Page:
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How Music Can Enhance Your Child’s School Success

Music can support learning in a variety of ways.

personal photo
Source: personal photo

Why is it easier to recall lyrics to a song than to memorize a poem? What is the power of emotional connections to some songs we remember years later? How does awareness of making progress in a musical instrument sustain motivated learning effort? The answers to these questions can show you how to support children’s memory, mood, and learning—with music.

Music can promote buy-in to topics of study, opportunities to recognize the power of effort to progress when learning a musical instrument, boost moods, provide memory-enhancing tools, and even expand the brain’s creative potential.

Music Provides Motivation and Improves Mood

Music gives opportunities for children who are having a hard time in school to experience the motivating emotional highs of awareness through their progressive achievement. In addition, information acquired or mentally manipulated through the symbolic representations of music can construct into expanded neural networks for expanded memory and creative insights.

Dopamine Increases Pleasure in Learning

The dopamine-reward system enhances the experience of pleasure, satisfaction, and increased motivation and memory. The desire to seek the pleasurable response to dopamine release can be enhanced by music to facilitate motivated learning and enduring memory.

You can promote your child’s positivity and perseverance by tapping into the power of the dopamine reward cycle. Dopamine boosters associated with learning include choice, optimism, movement, positive interactions with peers, being read to, acting kindly, expressing gratitude, humor, and listening to or playing music.

3 Benefits of Music Incorporation

Music can boost interest in what is to come and and enhance enthusiasm that can keep children’s brains engaged and receptive to learning.

1. More joyful and powerful learning. Playing music that children enjoy, as they do homework or learn new topics and skills, encourages greater dopamine-enhanced experiences. You can provide music related to the school topic, such as a Strauss waltz if they are about to study Austria, or jazz before a discussion of The Great Gatsby. You can play theme music from a game show, such as Jeopardy, before they review for a test.

2. Practice makes progress. Share with your children the following concept: “A process called neuroplasticity is ready to work for you to make your learning stronger and more useful. Every time your brain practices a skill or reviews new learning, the memories and actions strengthen.”

Awareness of their capacity to change their brains can be exemplified through past successes. Encourage children to reflect on their progressive success, such as when they learned to ride a bicycle or to keyboard a computer or phone. Learning a musical instrument is a powerful way to remind them of how their sustained practice over time improved their skills. In addition, if they are motivated to learn a new instrument, you can record their playing at intervals so they can hear for themselves, and be reminded, that practice did result in their progress. These experiences promote their connections, competence, and confidence that they are capable of building their understanding and skills—and that they are changing their brains in positive ways.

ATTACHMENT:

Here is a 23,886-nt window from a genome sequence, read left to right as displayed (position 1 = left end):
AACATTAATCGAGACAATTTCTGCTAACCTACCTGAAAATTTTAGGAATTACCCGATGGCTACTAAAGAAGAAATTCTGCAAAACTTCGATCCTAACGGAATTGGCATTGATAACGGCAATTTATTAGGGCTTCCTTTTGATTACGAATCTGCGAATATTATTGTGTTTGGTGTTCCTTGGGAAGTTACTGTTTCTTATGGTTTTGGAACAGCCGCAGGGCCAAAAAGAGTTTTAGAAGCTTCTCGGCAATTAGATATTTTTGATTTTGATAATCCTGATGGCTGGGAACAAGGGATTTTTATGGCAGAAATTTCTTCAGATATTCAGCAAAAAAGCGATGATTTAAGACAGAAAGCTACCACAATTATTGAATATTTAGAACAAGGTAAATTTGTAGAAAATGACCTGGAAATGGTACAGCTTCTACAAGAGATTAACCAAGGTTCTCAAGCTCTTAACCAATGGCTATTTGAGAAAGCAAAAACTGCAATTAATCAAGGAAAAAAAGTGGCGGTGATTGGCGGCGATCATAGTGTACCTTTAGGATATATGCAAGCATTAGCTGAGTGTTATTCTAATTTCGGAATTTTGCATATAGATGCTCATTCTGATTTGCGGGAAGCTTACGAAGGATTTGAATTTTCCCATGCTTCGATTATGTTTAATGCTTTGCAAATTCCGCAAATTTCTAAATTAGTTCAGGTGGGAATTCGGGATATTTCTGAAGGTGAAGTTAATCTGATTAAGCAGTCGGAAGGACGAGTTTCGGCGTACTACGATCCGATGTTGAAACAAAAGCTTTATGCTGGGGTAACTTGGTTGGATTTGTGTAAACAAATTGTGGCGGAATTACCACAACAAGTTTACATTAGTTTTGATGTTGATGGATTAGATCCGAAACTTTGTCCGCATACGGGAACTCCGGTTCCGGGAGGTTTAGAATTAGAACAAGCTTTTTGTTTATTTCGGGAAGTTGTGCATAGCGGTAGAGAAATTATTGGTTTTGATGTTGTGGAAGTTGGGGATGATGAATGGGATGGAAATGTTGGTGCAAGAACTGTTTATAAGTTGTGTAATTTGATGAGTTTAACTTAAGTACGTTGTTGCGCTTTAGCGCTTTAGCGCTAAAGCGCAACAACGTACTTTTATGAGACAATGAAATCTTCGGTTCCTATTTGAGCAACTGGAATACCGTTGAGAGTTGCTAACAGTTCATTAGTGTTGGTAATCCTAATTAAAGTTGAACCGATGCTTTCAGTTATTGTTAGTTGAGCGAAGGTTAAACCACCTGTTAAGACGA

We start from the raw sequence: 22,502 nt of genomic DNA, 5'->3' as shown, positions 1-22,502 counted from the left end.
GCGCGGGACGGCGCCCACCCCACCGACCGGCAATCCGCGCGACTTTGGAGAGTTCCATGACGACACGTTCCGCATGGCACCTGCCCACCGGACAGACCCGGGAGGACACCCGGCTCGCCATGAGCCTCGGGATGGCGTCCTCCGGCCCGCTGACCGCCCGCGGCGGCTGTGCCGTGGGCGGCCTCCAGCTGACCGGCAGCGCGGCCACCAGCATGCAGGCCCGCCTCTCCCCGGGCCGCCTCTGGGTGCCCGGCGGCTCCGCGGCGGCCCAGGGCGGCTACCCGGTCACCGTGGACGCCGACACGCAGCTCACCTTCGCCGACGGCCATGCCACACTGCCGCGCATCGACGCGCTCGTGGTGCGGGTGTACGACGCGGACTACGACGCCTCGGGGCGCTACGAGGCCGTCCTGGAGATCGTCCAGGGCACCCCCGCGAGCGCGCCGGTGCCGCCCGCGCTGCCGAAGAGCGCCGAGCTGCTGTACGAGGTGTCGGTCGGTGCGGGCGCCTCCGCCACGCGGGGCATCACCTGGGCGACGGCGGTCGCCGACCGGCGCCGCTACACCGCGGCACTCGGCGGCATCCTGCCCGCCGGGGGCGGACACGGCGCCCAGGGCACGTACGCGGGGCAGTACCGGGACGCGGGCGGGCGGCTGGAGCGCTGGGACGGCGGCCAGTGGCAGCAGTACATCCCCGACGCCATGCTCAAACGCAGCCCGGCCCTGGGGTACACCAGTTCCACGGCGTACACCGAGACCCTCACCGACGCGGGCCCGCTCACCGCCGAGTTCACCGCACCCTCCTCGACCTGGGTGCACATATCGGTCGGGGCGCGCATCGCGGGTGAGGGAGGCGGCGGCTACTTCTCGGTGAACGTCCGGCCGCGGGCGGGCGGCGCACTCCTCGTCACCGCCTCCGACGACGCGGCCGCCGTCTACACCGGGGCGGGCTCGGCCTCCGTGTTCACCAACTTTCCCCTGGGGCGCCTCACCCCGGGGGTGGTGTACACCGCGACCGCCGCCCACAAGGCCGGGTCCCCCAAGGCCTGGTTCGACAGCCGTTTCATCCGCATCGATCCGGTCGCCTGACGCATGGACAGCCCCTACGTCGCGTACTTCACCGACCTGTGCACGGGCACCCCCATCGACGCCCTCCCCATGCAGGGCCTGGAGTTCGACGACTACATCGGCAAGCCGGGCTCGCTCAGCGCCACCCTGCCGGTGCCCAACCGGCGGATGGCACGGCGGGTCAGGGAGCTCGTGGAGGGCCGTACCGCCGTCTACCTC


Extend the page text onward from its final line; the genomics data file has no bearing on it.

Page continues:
personal photo
Source: personal photo

3. Extended memory and creativity. It is easier to recall the lyrics to a song than to memorize a poem. When children have opportunities to put information they are learning into a familiar tune, rhyme, or song those memories are enhanced. When movement, such as gestures, dance movements, or body position (turn left/right or moving to another place in the room), are used, they add another storage locker for the new information and further increase access to memory.

A study* about the brain’s increased interconnectivity during musical improvisation is compelling: Skilled musicians were placed in a brain scanner and given a keyboard with the request to improvise new music. When they did so, their fMRI scans showed wide-ranging activation and extensive interconnectivity during periods of improvisation far beyond that displayed when performing known melodies.

Additionally, multisensory experiences that include music can extend wider-ranging memory access. When information is learned, practiced, or applied through different senses (hearing, seeing, touching, moving) the memories are stored in multiple regions of the brain. This extended network of information can then be accessed by way of any one of the sensory experiences through which it was incorporated. Incorporating musical experiences as part of learning may increase memory and potentially extend the brain’s interconnectivity of knowledge, promoting recognition of relationships that might not have otherwise been recognized—and in doing so promote creative insights.

What a wonderful opportunity parents have to utilize music to encourage children’s engagement, memory, and experiences of delight from moments of insight. As you integrate more music into your children’s studies, they can engage with learning more joyfully and successfully, potentially expanding their learning into creative discoveries and innovations.


* Limb, C. J., & Braun, A. R. (2008). Neural substrates of spontaneous music performance: An fMRI study of jazz improvisation. PLoS ONE, 3(2), 2-9.

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